Discover Financial has decided to close its mortgage sector to focus on its direct banking products. The transition will leave approximately 460 employees without work, though Discover will provide them with a severance package. Discover Home Loans was established in 2012 after a business acquisition, and it will continue to operate under a new owner – AmeriSave Mortgage Company. Discover will be accepting loan applications until July 31, and the Louisville headquarters will be in operations through early August. AmeriSave will finish processing the remaining applications at that time. Story by Bill Hardekopf for LowCards.com.

Apple, Google and Samsung Bet on Walletless Future
Despite early resistance from retailers and even consumers, momentum is now building toward making these tap-and-pay systems a widespread consumer habit. Apple this week announced enhancements to Apple Pay, which was introduced in the fall, and Google said it will soon launch Android Pay, its Google Wallet successor. Amazon dropped out of the digital wallet race earlier this year but could return. Samsung is about to enter the market after buying Massachusetts-based LoopPay in February. Story by Matt OBrien for Top Tech News.

MasterCard, Capital One: Why the Stocks Will Surge
There are many reasons to believe credit card companies will continue to charge ahead. In the U.S., consumers may still feel wary of debt after the pain of the Great Recession, but that hasn’t stopped them from swiping their cards: Revolving credit, reflecting mostly credit-card debt, climbed at an annual 11.57% rate in April, the second-largest increase since 2009. That’s part of a larger trend that’s been playing out for decades, as both Visa and MasterCard have seen purchase volume on their U.S. credit cards soar well over 100% since 2000 as consumers take on more debt and increasingly use plastic over cash. We’d highlight two in particular: Inexpensive Capital One Financial, which focuses on the domestic market, and industry heavyweight MasterCard, for exposure to global growth. Story by Teresa Rivas for Barron’s.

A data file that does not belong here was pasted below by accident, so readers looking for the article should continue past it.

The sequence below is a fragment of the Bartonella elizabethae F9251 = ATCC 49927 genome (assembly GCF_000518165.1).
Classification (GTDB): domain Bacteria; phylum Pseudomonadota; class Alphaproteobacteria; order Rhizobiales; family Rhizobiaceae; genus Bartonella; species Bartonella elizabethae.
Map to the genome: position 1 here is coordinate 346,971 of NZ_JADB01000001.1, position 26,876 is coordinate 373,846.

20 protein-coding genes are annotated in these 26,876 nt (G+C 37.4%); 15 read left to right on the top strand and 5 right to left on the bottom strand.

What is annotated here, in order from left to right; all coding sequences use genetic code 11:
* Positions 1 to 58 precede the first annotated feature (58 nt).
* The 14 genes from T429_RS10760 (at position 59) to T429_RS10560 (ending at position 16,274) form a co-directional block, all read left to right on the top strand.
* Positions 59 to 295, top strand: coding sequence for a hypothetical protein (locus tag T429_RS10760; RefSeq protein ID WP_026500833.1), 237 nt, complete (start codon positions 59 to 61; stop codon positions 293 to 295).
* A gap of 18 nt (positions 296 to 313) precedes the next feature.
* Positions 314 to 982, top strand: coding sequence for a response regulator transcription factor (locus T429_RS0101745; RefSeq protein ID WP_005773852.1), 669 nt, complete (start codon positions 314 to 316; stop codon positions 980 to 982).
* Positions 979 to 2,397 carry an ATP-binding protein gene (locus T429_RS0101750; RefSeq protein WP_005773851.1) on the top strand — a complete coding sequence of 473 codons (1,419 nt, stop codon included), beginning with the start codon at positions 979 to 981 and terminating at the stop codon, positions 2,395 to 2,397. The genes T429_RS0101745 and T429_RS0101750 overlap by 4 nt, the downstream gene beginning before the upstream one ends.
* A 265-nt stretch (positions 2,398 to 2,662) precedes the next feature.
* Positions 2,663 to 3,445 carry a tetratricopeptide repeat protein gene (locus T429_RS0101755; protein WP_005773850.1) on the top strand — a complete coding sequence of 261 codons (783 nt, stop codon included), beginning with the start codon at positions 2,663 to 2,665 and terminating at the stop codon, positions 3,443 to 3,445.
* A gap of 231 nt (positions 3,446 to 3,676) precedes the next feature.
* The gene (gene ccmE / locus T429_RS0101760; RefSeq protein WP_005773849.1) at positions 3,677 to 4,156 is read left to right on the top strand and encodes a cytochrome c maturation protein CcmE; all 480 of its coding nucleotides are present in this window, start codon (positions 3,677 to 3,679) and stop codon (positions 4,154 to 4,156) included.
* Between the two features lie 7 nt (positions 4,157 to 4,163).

Foolish Credit Card Mistakes Travelers Make
58% of Americans take at least one vacation per year. And they’ll spend a lot of money to do so. 42% said they planned to spend $1,500 or more on their next trip. Many travelers who hit the road this summer will be paying with plastic for everything from plane fares to restaurant meals. Credit cards make travel easier in many ways. You don’t have to worry about carrying large amounts of cash, finding an ATM, or fumbling with traveler’s checks (remember those?). But credit cards pose risks for vacationers as well. The biggest danger is overspending, a trap that 60% of people fall into. You may decide to splurge on extras while traveling, but you’ll end up paying for it after the trip is over. Not fun. And that’s not the only way that credit cards can trip up travelers. Here are five more credit card mistakes people should avoid while on vacation. Story by Megan Elliott for USA Today.

LowCards.com Weekly Credit Card Rate Report
Based on the 1,000+ cards in the LowCards.com Complete Credit Card Index, the average advertised APR for credit cards is 14.60 percent, identical to last week. Six months ago, the average was 14.46 percent. One year ago, the average was 14.52 percent.

The information contained within this article was accurate as of June 19, 2015. For up-to-date
information on any of the terms, cards or offers mentioned above, visit the issuer's website.